DHS Cyber Chief Explains Issuing Emergency Directive During Shutdown

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CISA Director Chris Krebs says “an urgent response was required” despite a large swath of the government shut down due to a lapse in appropriations.

The Homeland Security Department’s lead cybersecurity official outlined the rationale behind issuing an emergency directive with a list of actions and a tight deadline for agencies to comply, all while the government feels the pressure of a more than month-long partial shutdown.

The newly named—and elevated—Cybersecurity and Infrastructure Security Agency issued its first emergency directive to federal agencies this week, giving agencies 10 days to review their Domain Name System records for signs of potential hijacking, reset passwords and to implement stronger security settings.

“We took this action after carefully considering the current and potential risk posed to federal agencies,” CISA Director Chris Krebs said in a blog post Thursday. “Because it’s our responsibility to take actions to protect federal systems, we felt an urgent response was required to address the risk.”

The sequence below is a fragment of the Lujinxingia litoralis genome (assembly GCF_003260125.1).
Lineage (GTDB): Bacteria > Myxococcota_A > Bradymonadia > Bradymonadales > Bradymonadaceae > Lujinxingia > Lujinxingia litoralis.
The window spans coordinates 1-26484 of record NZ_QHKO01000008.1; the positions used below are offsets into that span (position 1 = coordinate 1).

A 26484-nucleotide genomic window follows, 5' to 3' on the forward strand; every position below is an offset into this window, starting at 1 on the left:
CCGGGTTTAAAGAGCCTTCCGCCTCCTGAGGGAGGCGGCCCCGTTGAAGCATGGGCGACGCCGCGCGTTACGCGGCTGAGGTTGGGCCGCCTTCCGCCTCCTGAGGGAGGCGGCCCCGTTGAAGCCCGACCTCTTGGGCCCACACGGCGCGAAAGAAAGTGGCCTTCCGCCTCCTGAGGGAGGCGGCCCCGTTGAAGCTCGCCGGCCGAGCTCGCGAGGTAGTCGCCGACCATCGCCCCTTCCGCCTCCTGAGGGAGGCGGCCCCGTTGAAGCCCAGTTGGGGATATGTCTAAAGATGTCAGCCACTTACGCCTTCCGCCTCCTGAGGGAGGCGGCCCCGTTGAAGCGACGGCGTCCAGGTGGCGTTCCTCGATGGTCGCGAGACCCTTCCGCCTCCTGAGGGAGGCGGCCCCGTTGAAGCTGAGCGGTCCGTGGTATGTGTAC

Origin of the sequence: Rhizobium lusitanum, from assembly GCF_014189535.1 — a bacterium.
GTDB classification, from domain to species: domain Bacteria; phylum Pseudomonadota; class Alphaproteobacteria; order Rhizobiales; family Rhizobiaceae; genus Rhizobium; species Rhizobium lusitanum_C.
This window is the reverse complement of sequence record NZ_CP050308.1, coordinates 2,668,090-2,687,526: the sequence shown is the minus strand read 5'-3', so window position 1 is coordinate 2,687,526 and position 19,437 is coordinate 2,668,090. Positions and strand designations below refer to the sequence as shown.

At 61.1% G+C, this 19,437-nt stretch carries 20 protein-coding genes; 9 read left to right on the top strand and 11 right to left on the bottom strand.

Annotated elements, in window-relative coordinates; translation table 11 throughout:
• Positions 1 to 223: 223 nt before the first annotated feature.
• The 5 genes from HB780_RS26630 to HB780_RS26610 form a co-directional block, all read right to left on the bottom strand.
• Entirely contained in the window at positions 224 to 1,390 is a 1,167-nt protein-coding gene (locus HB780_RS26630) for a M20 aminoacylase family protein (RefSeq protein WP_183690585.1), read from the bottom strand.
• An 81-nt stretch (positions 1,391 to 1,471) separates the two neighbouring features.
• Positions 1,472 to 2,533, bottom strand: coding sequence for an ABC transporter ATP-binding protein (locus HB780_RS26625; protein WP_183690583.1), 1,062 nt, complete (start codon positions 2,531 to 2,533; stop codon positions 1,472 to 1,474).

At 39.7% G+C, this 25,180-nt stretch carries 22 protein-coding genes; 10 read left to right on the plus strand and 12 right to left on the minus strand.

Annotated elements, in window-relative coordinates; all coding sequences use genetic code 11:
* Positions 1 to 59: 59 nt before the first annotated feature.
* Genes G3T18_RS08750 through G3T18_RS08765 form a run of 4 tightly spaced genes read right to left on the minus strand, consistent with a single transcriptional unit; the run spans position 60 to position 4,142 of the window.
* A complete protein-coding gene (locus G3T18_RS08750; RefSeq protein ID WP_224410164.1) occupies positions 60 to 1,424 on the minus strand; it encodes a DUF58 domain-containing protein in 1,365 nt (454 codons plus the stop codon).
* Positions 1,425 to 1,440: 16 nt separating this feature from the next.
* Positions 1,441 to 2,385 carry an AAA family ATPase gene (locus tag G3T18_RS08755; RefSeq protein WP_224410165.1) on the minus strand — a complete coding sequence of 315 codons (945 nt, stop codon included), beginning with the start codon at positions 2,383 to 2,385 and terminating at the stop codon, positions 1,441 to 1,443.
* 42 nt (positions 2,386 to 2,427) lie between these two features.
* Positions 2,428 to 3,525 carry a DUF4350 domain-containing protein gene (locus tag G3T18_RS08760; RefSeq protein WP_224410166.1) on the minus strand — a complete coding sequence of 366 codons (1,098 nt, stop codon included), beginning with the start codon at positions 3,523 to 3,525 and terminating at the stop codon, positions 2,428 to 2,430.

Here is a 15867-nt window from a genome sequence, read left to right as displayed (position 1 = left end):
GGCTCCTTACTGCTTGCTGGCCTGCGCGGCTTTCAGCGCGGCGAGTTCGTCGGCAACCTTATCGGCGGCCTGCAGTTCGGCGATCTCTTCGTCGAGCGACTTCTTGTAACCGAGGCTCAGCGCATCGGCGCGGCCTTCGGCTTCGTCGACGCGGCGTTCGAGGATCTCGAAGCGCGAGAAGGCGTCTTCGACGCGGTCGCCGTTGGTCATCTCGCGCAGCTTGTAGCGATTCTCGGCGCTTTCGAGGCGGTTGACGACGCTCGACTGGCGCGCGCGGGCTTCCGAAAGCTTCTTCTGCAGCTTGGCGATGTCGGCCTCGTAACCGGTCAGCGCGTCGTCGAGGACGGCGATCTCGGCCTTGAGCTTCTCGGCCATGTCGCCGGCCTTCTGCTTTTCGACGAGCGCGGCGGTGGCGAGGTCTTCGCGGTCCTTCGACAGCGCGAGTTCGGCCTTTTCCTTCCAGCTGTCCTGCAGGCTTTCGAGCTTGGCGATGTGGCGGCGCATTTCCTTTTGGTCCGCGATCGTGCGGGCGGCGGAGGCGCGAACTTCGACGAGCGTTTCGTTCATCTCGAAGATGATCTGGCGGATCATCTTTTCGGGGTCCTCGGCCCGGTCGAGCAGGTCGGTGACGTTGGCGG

As part of a campaign linked to Iranian hacking groups, bad actors have been seen using compromised administrative credentials to access networks of governments across the globe and reroute traffic through the attackers’ systems, giving them full access.

“This is roughly equivalent to someone lying to the post office about your address, checking your mail and then hand delivering it to your mailbox. Lots of harmful things could be done to you—or the senders—depending on the content of that mail,” Krebs said, explaining the need for an emergency directive at this time.

While Krebs did not confirm any instances of U.S. government agencies being affected, he said Homeland Security officials are working to “assess the impact on federal infrastructure.” While that potential impact is unclear, “we know enough to be concerned,” he wrote.

Krebs offered an itemized list of concerning facts:

  • We know an active attacker is targeting government organizations.
  • Using techniques that aren’t especially innovative, we know they can intercept and manipulate legitimate traffic, make services unavailable or cause delay, harvest information like credentials or emails, or cause a range of other malicious activities.
  • We know that this type of attack isn’t something many organizations monitor for or have tight controls around.

The emergency directive gives agencies until Feb. 5 to get through four actions to review and secure their DNS records, actions security researchers say are the right first steps in combating this widespread campaign.